Maybe you’re interested in comics and graphic novels, and you’re ready to move beyond superheroes. Maybe you’re looking for something that’s non-fiction but still told in graphic form. Maybe you’ve already read a great graphic memoir or two: Art Speigelman’s Pulitzer Prize-winning Maus perhaps, or Persepolis, Marjane Satrapi’s story of coming of age during the Iranian Revolution. Or maybe you’re into memoirs, but you never thought of checking out graphic novels before. In any case, welcome to the amazing world of graphic memoirs, where art and text combine to tell true stories. The four books below are just a sample of the great graphic memoirs out there; they touch on childhood and adult experiences, on world events and intensely personal moments, and all of them are fantastic!
The Photographer: Into War-Torn Afghanistan with Doctors without Borders
Emmanuel Guibert, Didier Lefèvre, Fréderic Lemercier
This beautiful, haunting title combines Lefèvre’s photographs with Guibert’s drawings to tell the story of one reporter’s journey through Afghanistan in 1986. The country was ravaged by war with the Soviet Union, and Lefèvre, a photojournalist, was hired by Doctors Without Borders/Médecins Sans Frontières (MSF) to document the organization’s mission in Afghanistan. To call the expedition grueling is an understatement, yet Lefèvre managed to capture some extraordinary photographs of the region and the people. Although the photos were taken in the 80s, the book wasn’t published until 2003 (and not in the United States until 2009) , and it remains relevant to today.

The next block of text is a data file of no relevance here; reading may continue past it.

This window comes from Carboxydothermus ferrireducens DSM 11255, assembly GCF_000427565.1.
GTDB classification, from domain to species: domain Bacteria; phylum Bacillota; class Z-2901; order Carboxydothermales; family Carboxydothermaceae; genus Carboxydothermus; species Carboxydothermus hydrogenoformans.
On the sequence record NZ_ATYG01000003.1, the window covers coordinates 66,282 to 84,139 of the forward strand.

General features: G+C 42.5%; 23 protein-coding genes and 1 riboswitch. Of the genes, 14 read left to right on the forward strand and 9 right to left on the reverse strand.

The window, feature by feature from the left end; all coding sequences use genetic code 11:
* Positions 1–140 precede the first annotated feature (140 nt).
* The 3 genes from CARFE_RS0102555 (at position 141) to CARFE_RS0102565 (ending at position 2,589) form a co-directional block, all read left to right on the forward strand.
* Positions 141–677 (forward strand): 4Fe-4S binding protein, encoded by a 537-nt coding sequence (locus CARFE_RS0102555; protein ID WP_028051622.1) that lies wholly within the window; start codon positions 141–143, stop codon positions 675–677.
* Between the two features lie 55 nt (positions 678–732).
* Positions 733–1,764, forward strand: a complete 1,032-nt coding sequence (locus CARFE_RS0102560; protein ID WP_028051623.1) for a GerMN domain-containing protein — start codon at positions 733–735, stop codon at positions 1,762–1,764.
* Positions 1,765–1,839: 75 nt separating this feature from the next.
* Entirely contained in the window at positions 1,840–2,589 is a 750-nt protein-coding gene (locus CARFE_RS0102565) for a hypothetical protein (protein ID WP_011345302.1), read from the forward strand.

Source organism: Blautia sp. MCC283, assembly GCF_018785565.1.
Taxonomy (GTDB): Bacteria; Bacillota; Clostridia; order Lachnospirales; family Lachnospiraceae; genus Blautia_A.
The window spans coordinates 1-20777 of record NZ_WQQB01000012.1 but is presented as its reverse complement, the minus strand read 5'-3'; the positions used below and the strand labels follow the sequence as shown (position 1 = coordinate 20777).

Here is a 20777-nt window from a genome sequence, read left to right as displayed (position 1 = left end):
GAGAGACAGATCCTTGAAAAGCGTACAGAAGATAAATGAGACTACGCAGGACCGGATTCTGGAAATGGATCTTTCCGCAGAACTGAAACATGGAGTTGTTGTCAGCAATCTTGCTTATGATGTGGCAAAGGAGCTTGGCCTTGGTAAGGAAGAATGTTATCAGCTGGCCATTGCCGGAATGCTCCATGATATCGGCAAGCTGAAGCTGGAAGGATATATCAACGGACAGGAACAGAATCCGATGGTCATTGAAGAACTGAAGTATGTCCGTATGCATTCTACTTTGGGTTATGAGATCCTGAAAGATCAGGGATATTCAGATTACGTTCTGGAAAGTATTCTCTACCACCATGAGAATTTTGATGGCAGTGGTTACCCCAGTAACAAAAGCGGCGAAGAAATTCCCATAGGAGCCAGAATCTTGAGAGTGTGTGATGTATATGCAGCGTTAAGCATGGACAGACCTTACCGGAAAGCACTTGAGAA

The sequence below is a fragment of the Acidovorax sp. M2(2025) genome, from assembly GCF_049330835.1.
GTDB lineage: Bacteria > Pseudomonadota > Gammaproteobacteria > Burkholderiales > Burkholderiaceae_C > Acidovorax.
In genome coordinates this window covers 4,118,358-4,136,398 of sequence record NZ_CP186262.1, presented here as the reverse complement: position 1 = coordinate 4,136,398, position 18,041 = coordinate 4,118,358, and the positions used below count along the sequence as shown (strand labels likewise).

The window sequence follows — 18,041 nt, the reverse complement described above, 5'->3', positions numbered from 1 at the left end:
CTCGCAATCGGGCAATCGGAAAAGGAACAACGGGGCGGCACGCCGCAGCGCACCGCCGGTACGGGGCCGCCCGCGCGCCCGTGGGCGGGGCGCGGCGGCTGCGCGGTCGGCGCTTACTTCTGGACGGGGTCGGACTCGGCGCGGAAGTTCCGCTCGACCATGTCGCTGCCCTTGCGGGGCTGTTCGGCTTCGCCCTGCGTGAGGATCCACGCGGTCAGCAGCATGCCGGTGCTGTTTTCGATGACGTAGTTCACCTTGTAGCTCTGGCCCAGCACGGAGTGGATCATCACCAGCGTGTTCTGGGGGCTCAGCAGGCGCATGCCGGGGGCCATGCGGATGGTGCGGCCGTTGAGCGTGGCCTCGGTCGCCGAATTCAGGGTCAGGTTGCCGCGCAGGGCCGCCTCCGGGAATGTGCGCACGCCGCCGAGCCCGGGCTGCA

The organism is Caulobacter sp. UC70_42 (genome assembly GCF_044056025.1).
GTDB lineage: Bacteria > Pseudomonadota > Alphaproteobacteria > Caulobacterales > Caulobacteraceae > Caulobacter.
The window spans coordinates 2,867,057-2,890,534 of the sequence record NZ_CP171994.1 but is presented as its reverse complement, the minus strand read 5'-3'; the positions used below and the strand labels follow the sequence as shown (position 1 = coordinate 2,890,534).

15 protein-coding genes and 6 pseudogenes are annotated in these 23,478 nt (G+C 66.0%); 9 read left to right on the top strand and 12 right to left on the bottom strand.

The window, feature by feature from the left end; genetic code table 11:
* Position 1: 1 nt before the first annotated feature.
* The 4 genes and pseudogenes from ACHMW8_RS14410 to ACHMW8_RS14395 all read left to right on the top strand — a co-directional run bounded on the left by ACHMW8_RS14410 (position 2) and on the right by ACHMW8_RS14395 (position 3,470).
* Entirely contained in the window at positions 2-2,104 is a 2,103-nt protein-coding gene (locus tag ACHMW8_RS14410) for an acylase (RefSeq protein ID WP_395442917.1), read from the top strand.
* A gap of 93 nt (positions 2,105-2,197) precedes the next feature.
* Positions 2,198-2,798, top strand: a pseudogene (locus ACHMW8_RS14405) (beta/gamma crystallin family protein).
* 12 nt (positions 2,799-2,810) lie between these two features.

Burma Chronicles is the funny counterpoint to The Photographer’s somber portrayal of life with Médecins Sans Frontières (MSF). Guy Delisle is married to a doctor who works with MSF, so he accompanies her to Burma when she’s posted there. Burma Chronicles documents his life as an ex-pat spouse in the miltary junta-ruled country. Told in a series of tri-color vignettes, the book showcases the surreal and bewildering experiences of living a foreign country, being part of the expatriate and diplomatic communities, and raising a small child in a culture that’s very different from your own. The book is mostly unpolitical, but a few sobering moments remind the reader that MSF is in Burma for a reason.
Fun Home: A Family Tragicomic
Bechdel is known for her comic strip Dykes to Watch Out For and for Fun Home, a dark, sad, and strangely funny memoir of growing up in an active funeral home that has been in family for several generations. The memoir covers her childhood up through college, and much of it focuses on her relationship with her closeted father. His relationships with teenage boys, including the family babysitter, and his possibly-accidental, possibly-suicidal death complicate and influence Bechdel’s own coming out. The black-and-white art is beautiful and expressive, and Bechdel’s family dynamics make for a fascinating read.
Stitches: A Memoir
McClelland and Stewart
Stitches is the story of Caldecott-winner David Small’s childhood and adolescence, particularly his experience with cancer. He developed throat cancer as a result of being exposed (by his father) to x-rays many times as a small child; the treatment was a surgery that left him voiceless several years. Small’s parents seem particularly thoughtless, even cruel – not only have they caused the cancer, they don’t tell him that he has it and they lead him to believe that the throat surgery is a minor one, not something that that will significantly impact his life. The text is spare, and the illustrations beautiful capture his sense of isolation and abandonment.